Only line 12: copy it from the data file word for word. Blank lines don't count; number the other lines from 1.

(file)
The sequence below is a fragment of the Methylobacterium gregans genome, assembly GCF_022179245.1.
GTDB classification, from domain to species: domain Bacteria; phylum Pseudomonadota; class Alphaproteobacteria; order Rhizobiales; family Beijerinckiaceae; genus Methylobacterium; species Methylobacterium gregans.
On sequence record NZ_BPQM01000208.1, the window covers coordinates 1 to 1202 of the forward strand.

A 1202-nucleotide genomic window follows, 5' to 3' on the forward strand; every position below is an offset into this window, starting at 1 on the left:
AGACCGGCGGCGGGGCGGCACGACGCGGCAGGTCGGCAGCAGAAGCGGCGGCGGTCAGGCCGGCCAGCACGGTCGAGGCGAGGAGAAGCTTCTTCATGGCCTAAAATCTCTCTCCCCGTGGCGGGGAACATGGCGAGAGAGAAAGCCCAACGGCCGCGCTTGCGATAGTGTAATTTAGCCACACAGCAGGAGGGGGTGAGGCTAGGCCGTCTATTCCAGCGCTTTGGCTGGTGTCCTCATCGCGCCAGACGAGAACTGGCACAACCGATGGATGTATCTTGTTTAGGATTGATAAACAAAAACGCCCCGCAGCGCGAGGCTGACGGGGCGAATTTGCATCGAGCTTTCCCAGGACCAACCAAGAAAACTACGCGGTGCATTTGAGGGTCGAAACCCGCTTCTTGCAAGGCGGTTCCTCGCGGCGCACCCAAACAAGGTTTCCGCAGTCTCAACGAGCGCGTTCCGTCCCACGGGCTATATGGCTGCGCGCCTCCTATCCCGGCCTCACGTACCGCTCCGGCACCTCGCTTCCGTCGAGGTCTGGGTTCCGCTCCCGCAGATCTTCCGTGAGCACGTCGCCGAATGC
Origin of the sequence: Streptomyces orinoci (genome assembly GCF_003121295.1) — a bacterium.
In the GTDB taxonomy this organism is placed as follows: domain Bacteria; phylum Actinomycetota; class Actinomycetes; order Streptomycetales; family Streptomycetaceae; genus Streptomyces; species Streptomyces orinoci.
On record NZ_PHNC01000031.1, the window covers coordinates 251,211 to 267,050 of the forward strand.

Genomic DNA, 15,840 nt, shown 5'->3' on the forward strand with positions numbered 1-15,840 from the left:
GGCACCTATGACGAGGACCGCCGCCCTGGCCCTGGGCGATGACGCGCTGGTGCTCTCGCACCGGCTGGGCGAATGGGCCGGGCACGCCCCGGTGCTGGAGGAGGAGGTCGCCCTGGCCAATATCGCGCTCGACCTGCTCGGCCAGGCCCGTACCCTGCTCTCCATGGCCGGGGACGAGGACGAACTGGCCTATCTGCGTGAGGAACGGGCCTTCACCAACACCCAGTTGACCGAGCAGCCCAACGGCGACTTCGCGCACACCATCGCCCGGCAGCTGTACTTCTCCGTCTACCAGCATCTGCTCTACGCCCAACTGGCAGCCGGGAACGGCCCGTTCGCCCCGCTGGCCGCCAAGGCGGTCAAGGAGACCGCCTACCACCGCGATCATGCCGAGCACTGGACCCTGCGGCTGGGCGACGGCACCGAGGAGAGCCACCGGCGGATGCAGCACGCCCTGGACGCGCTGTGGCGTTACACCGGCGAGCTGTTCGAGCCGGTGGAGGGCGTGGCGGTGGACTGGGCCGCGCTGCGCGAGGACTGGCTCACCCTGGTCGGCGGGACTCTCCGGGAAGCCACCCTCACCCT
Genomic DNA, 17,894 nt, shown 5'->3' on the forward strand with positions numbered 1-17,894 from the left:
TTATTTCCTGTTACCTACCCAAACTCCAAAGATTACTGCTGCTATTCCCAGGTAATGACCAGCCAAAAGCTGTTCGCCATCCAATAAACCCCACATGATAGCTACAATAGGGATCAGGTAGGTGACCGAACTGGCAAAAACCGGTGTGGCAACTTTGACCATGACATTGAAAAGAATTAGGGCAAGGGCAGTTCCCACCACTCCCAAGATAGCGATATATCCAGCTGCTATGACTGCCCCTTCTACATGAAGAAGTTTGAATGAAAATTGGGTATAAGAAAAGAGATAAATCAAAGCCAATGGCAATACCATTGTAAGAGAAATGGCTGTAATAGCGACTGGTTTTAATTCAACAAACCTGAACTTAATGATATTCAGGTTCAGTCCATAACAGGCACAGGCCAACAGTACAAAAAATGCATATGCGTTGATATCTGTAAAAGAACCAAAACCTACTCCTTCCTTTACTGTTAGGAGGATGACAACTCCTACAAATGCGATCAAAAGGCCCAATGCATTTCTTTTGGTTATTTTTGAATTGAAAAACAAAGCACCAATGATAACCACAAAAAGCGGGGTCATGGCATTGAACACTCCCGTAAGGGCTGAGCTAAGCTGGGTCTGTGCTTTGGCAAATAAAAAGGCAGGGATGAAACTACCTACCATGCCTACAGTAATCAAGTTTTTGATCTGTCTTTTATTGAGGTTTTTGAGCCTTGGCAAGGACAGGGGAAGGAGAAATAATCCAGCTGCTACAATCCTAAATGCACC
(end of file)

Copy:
TTATTTCCTGTTACCTACCCAAACTCCAAAGATTACTGCTGCTATTCCCAGGTAATGACCAGCCAAAAGCTGTTCGCCATCCAATAAACCCCACATGATAGCTACAATAGGGATCAGGTAGGTGACCGAACTGGCAAAAACCGGTGTGGCAACTTTGACCATGACATTGAAAAGAATTAGGGCAAGGGCAGTTCCCACCACTCCCAAGATAGCGATATATCCAGCTGCTATGACTGCCCCTTCTACATGAAGAAGTTTGAATGAAAATTGGGTATAAGAAAAGAGATAAATCAAAGCCAATGGCAATACCATTGTAAGAGAAATGGCTGTAATAGCGACTGGTTTTAATTCAACAAACCTGAACTTAATGATATTCAGGTTCAGTCCATAACAGGCACAGGCCAACAGTACAAAAAATGCATATGCGTTGATATCTGTAAAAGAACCAAAACCTACTCCTTCCTTTACTGTTAGGAGGATGACAACTCCTACAAATGCGATCAAAAGGCCCAATGCATTTCTTTTGGTTATTTTTGAATTGAAAAACAAAGCACCAATGATAACCACAAAAAGCGGGGTCATGGCATTGAACACTCCCGTAAGGGCTGAGCTAAGCTGGGTCTGTGCTTTGGCAAATAAAAAGGCAGGGATGAAACTACCTACCATGCCTACAGTAATCAAGTTTTTGATCTGTCTTTTATTGAGGTTTTTGAGCCTTGGCAAGGACAGGGGAAGGAGAAATAATCCAGCTGCTACAATCCTAAATGCACC